This is, of course, a textbook double standard. The Catechism of the Catholic Church is not Lutheran. Neither is The Purpose Driven Life. But teach one of those to your congregation and you'll get invited to lead outreach workshops at district conventions. Teach the other and you'll get impaled on a makeshift pitchfork fashioned from banner poles and pew pencils during the Prayer of the Church. Can you guess which is which?

Encourage your members to kiss icons of the saints during the Divine Service and you're a nutjob. Encourage them to kiss their children goodbye at the start of the Divine Service as they send them off to "kid's church" and you're a man of the people (well, adult people, at least). Encourage your members to say a quick "Hail Mary" before receiving the Body and Blood of Jesus and you're a rabble rousing, divisive heretic. Invite your members' friends to eat and drink the Body and Blood that they laughingly deny are present and you're a welcoming, inclusive peace maker.

For whatever reason, we can always see right through the sheep's clothing fashioned by pope-ish hands. The wool that covers those on the other side, however, manages to do a much better job of fooling us. And herein lies the self-perpetuating circle of the Fort Wayne/St. Louis double standard. Confess Roman or Eastern doctrine and you must leave. Immediately. Confess Reformed or Evangelical doctrine and you can stay put until the Second Coming. And as long as this is the case, Fort Wayne will always look worse than her Show-Me-State counterpart because it's only the ones forced to exit who end up leaving a dust trail behind them for everyone else to see and lament.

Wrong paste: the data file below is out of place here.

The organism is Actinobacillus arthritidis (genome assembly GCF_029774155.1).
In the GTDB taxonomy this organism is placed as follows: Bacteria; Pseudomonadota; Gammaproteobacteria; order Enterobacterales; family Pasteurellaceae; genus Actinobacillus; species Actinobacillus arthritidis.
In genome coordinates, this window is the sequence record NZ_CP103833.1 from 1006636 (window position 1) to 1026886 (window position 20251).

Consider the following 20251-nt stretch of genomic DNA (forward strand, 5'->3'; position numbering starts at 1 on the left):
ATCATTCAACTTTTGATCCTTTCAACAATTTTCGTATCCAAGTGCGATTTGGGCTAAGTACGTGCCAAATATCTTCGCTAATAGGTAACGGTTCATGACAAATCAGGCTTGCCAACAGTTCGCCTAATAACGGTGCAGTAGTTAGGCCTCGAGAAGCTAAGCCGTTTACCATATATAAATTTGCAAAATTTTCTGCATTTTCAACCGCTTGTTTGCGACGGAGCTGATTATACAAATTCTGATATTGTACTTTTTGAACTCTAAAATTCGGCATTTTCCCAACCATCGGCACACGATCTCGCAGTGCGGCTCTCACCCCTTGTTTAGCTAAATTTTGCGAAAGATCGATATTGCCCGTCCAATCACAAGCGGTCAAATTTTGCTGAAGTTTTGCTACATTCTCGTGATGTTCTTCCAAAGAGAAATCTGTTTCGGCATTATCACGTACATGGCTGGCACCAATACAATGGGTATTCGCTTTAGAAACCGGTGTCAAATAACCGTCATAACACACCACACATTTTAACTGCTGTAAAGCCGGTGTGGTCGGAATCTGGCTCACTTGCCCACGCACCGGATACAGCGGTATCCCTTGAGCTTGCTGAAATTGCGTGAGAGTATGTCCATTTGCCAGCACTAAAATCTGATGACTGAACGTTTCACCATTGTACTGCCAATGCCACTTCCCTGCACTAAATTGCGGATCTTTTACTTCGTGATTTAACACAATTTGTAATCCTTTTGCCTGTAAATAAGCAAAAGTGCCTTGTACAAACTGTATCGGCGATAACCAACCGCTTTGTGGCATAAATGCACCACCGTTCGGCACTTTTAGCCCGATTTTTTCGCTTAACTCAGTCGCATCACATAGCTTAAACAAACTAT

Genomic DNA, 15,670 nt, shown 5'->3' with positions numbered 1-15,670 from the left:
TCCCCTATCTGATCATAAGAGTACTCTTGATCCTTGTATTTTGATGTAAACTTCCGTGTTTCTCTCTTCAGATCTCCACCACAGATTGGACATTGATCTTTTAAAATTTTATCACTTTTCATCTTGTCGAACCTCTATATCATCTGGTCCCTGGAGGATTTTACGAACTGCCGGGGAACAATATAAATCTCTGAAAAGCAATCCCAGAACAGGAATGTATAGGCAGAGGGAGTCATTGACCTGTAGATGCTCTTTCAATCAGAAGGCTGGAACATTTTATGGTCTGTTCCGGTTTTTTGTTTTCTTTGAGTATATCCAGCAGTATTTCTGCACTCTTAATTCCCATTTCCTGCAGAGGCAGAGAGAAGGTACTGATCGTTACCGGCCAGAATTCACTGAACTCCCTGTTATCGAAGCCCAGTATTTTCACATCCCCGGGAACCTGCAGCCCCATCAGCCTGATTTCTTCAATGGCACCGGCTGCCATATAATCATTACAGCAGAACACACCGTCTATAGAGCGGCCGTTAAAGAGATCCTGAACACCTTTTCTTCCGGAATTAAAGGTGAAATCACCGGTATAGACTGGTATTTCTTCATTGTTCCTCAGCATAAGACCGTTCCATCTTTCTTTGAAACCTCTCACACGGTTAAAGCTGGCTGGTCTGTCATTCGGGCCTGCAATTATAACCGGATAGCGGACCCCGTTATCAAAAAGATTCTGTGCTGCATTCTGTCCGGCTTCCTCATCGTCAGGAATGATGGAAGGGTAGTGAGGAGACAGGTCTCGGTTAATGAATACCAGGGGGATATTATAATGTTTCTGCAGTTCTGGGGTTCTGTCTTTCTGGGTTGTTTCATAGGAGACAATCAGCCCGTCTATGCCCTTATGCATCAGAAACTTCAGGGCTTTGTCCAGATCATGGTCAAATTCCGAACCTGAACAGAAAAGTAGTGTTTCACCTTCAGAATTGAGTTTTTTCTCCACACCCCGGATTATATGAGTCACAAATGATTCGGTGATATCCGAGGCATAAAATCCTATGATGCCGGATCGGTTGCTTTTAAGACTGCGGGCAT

But just because we can't see a track of footprints leading to Geneva doesn't mean that there isn't a whole mess of Lutheran pastors wearing Calvin's shoes. And, truth be told, I have more respect (though equal parts pity) for the guy who leaves because he can't, in good conscience, stand by his ordination vows anymore than I do for the guy who had no problem lying when he made them and continues to have no problem lying every time he gets near a Lutheran altar, font or pulpit.

My name is Pastor Hans Fiene. Thanks for reading.







6 comments:

Amberg said...

I heard that more St. Louis grads have swum the Bosphorus than have Ft. Wayners.

Also, at least the Reformed don't anathematize the Gospel most of the time, at least not officially. There is an excellent paper on this topic at the following link: http://christforus.org/Papers/Content/RomanCatholicism_Evangelicalism.html

L P said...

Thanks for posting.

LPC

Roger said...